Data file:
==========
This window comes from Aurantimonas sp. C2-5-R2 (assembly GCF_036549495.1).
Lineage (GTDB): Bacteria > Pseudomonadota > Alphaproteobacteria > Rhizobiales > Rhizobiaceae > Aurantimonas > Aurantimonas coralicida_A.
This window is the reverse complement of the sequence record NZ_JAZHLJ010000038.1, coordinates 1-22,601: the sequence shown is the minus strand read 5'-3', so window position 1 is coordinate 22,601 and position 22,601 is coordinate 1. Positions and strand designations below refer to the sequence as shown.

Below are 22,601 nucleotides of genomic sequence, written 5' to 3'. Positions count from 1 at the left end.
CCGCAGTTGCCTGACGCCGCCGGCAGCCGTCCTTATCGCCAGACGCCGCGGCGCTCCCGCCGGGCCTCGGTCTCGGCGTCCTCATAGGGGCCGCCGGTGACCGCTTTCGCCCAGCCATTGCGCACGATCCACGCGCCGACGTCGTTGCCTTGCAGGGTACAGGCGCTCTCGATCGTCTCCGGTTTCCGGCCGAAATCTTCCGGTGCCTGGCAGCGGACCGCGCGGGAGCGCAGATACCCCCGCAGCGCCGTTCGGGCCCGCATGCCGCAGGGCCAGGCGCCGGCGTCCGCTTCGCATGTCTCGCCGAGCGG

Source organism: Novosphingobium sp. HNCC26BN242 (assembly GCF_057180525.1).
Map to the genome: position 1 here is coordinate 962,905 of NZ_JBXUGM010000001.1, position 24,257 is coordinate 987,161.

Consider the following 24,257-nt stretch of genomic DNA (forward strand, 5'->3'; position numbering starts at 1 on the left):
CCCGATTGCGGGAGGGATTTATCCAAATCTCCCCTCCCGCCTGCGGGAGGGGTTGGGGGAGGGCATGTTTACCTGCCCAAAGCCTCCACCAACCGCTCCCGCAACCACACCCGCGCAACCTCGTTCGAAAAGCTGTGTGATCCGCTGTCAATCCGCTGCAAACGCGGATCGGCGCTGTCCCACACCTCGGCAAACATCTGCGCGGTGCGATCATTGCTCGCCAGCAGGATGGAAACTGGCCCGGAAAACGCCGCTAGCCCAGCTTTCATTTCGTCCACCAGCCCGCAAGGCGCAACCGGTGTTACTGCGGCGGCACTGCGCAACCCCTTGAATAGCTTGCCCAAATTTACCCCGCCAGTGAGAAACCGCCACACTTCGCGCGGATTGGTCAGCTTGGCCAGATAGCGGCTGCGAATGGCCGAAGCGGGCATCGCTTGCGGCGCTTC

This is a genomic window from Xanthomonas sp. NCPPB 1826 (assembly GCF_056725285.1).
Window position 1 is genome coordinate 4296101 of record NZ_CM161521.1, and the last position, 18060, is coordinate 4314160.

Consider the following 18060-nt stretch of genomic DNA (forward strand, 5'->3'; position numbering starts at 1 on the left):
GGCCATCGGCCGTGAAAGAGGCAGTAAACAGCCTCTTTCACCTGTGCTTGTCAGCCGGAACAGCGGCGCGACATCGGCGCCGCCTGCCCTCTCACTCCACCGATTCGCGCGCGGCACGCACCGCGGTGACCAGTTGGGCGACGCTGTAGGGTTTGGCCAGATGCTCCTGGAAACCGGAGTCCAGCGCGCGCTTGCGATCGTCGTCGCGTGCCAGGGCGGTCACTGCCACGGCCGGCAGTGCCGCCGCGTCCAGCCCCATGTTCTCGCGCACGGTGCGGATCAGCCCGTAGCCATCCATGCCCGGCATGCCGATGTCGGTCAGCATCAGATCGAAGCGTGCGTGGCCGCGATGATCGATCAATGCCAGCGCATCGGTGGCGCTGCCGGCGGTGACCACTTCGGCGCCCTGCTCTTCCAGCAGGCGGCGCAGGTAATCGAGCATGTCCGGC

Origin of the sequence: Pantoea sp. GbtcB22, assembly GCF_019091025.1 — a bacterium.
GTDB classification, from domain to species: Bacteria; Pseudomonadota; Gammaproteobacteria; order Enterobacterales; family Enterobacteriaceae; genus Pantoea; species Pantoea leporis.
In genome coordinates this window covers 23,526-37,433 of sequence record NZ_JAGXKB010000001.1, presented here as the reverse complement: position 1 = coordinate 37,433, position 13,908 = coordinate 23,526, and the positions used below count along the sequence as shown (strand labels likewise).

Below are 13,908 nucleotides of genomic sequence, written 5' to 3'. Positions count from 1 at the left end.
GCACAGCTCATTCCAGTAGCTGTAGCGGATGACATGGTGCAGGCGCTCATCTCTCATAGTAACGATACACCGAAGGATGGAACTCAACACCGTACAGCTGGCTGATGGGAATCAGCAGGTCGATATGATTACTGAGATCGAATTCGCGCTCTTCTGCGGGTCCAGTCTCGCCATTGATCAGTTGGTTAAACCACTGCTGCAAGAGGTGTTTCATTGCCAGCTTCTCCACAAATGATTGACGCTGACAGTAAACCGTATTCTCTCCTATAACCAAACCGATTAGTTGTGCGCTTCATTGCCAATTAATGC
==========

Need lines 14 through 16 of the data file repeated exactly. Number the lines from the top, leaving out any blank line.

Origin of the sequence: Pantoea sp. GbtcB22, assembly GCF_019091025.1 — a bacterium.
GTDB classification, from domain to species: Bacteria; Pseudomonadota; Gammaproteobacteria; order Enterobacterales; family Enterobacteriaceae; genus Pantoea; species Pantoea leporis.
In genome coordinates this window covers 23,526-37,433 of sequence record NZ_JAGXKB010000001.1, presented here as the reverse complement: position 1 = coordinate 37,433, position 13,908 = coordinate 23,526, and the positions used below count along the sequence as shown (strand labels likewise).